Web Apps Powered by On-Device AI? Ex-Google Engineer Shows It's Possible

Former Google Photos engineer proposes novel way of building AI-powered web apps from your laptop

Ben Wodecki, Jr. Editor

October 25, 2023

4 Min Read
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AI Business via DALL-E 3

At a Glance

  • Build a local AI web app capable of ingesting documents from your device, not the cloud, with this new development method.

To make use of large language models, web apps need to be connected to cloud servers. A former Google engineer has proposed a new method for running AI locally.

Jacob Lee previously worked on Google Photos and now helps maintain the popular LangChain framework. In a blog post for Ollama, Lee proposed a new method for apps to access large language models that could reduce costs - since connecting to cloud servers can be expensive. It also reduces privacy concerns around the data leaving your device.

By using a combination of open source tools, Lee was able to build a web app that lets you have a conversation with a document. You can access a demo here – simply install the Ollama desktop app, run a set of commands to ensure it runs locally and then you are able to interact with a chatbot about a report or paper in natural language right from your PC.

You will also need a Mistral instance running via Ollama on your local machine – a full explainer to run the demo can be found in Lee's blog post.

How does it work?

By using the likes of LangChain, Ollama and Transformers.js, Lee was able to develop the product faster and cheaper than cloud-based means. All of these tools can run from your browser.

The default model in the demo system is Llama 2 from Meta. However, after initial testing, Mistral 7B dropped, the LLM was designed to be a cheaper alternative to GPT-4. Lee was able to run it on his 16GB M2 Macbook Pro.

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There’s a technical five-step process as to how the concept works:

1. Data Ingestion - Load documents such as a PDF. Use LangChain to split the document into chunks. Create vector embeddings for each chunk using Transformers.js. Store chunks and vectors in the Voy vector store database.

2. Retrieval - Take the user's text question. Search the vector store to find chunks that are most similar to the question.

3. Generation - Pass question and retrieved chunks to Ollama local AI. Ollama runs the Mistral AI model locally, which then generates an answer based on retrieved data.

4. Dereferencing – For any follow-up questions, rephrase them standalone first. Then redo the retrieval and generation steps.

5. Exposing local AI – The Ollama tool exposes the local Mistral model to the web app. App requests access and uses the generation model.

Lee built a local AI-powered web app by ingesting documents into a vector store for retrieval, then exposed a locally running large language model via Ollama to generate answers to user questions based on the retrieved relevant data.

In simpler terms, he made a website that can have conversations about documents without needing the internet, by using smart software running completely on your computer.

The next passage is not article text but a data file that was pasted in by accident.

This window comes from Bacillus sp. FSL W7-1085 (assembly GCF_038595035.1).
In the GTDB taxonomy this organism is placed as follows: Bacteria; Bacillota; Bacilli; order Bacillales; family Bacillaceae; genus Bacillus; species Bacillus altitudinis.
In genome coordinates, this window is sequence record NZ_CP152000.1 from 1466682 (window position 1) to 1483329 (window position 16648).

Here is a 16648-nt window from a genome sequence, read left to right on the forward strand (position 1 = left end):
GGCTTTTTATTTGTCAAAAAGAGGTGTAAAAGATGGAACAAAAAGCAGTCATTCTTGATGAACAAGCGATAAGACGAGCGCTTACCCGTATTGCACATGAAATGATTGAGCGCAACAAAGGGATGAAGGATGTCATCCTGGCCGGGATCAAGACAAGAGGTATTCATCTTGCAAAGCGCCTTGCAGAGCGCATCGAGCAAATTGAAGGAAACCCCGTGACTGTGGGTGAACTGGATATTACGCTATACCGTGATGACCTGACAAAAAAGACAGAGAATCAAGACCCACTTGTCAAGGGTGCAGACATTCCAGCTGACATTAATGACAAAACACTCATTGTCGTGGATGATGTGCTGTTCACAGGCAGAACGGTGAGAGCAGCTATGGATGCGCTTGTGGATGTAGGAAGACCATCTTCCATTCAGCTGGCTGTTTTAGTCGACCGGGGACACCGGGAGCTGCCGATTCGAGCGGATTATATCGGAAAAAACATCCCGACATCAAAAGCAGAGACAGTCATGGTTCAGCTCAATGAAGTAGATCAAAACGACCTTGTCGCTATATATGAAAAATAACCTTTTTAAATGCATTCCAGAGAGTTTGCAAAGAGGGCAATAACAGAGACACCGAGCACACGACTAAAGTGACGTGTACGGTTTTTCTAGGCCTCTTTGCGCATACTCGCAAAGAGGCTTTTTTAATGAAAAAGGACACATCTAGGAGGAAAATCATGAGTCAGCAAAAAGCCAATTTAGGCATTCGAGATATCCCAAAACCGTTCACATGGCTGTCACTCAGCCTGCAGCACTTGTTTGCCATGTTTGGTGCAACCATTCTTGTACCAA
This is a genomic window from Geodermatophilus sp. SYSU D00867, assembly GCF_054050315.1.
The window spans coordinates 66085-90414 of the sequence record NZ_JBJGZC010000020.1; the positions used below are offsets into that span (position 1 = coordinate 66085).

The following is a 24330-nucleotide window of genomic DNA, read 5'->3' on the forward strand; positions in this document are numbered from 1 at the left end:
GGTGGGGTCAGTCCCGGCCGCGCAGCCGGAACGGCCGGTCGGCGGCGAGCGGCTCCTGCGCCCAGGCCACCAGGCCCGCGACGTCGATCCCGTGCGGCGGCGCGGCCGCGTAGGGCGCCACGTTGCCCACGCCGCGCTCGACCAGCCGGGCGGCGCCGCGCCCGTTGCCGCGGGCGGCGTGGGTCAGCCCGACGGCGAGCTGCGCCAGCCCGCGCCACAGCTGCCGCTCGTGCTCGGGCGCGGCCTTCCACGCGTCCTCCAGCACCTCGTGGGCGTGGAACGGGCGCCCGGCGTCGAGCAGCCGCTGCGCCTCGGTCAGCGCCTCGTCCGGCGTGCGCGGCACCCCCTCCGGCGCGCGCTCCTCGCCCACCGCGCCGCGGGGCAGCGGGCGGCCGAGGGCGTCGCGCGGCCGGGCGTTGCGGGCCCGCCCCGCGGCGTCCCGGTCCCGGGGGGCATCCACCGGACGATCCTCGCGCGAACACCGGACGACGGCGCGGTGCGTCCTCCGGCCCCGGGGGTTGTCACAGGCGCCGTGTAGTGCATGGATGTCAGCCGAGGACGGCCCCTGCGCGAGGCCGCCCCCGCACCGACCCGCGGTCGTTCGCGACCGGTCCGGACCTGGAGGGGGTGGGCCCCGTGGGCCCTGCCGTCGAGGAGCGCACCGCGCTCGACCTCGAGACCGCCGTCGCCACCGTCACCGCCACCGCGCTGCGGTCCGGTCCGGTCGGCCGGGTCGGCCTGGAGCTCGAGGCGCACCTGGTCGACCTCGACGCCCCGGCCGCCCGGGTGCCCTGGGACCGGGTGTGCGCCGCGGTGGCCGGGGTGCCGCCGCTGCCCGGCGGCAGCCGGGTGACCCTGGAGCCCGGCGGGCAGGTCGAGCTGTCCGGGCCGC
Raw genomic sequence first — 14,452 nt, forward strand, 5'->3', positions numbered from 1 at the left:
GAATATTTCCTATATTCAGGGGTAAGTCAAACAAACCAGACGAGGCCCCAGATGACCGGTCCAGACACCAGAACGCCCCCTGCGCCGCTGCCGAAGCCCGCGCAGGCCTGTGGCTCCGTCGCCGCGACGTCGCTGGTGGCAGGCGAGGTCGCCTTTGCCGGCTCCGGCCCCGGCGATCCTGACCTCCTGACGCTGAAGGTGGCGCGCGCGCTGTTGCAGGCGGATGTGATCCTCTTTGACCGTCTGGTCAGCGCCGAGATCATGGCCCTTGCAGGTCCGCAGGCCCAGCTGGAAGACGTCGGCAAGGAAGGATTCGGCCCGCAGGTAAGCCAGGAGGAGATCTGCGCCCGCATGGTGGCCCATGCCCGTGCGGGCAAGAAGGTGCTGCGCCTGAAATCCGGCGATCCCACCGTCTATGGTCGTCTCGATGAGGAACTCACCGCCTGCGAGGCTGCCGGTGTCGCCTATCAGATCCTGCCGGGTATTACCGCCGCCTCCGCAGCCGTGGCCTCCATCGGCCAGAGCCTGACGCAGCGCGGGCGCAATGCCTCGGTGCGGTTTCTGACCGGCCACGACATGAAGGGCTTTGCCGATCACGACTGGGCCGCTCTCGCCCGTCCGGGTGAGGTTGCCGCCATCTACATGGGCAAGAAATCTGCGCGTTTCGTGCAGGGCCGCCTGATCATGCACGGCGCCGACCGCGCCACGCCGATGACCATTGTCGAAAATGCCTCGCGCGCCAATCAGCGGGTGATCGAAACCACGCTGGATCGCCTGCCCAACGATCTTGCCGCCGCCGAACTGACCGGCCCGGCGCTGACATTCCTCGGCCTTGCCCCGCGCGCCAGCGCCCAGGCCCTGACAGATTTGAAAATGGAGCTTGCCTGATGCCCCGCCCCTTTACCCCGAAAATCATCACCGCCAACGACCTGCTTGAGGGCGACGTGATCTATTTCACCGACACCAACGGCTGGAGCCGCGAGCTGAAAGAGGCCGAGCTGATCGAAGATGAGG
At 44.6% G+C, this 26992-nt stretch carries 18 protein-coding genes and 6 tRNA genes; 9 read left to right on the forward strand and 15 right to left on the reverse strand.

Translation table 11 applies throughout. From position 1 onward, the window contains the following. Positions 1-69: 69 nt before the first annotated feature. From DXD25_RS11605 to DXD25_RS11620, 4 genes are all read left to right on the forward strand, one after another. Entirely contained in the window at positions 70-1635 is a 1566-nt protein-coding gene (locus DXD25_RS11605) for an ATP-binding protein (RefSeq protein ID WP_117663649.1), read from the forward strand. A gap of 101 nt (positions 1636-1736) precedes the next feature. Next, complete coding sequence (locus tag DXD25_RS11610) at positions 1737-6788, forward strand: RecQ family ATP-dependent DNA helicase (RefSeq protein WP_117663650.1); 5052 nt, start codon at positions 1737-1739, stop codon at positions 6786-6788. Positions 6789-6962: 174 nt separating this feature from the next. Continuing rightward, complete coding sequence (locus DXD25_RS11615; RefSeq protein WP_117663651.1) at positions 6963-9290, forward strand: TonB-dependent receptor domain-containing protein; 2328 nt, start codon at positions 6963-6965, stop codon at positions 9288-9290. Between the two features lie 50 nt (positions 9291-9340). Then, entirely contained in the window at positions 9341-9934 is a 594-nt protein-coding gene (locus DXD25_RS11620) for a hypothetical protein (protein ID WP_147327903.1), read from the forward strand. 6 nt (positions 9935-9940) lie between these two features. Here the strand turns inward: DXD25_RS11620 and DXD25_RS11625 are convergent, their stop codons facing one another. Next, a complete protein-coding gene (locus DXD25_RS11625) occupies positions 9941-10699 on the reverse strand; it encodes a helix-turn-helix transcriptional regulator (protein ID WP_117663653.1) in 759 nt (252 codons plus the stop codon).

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Useful for businesses and enterprise developers

Lee’s local concept could prove useful for businesses and enterprise developers. By moving away from the cloud and onto local devices, it could reduce operating expenses, especially at scale.

It would also allow applications to become highly customizable as users can adopt fine-tuned models built using proprietary in-house data.

And since nothing leaves the premises when processed locally, it alleviates privacy concerns and reduces the risk of data breaches.

Lee said such systems “will become more and more common” as new models are being made smaller and faster, enabling them to run more easily on local devices.

But to make it even easier for non-technical users to create something like this, Lee proposed the idea of a new browser API where a web app can request access to a locally running LLM, like a Chrome extension.

“I’m extremely excited for the future of LLM-powered web apps and how tech like Ollama and LangChain can facilitate incredible new user interactions,” Lee wrote.

Lee’s concept adds to a growing list of ways AI is improving web app development. There’s MetaGPT, which allows users to use natural language to build apps – simply type your desired app in text and it will generate it. There are also website builder platforms like CodeWP.ai that generate HTML code for sites like WordPress. And new developer environment tools that generate code like GitHub Copilot and Replit AI. Even Google is getting in on the act, creating Project IDX, a new development environment that gives users AI tools to try out.

Read more about:

ChatGPT / Generative AI

About the Author(s)

Ben Wodecki

Jr. Editor

Ben Wodecki is the Jr. Editor of AI Business, covering a wide range of AI content. Ben joined the team in March 2021 as assistant editor and was promoted to Jr. Editor. He has written for The New Statesman, Intellectual Property Magazine, and The Telegraph India, among others. He holds an MSc in Digital Journalism from Middlesex University.

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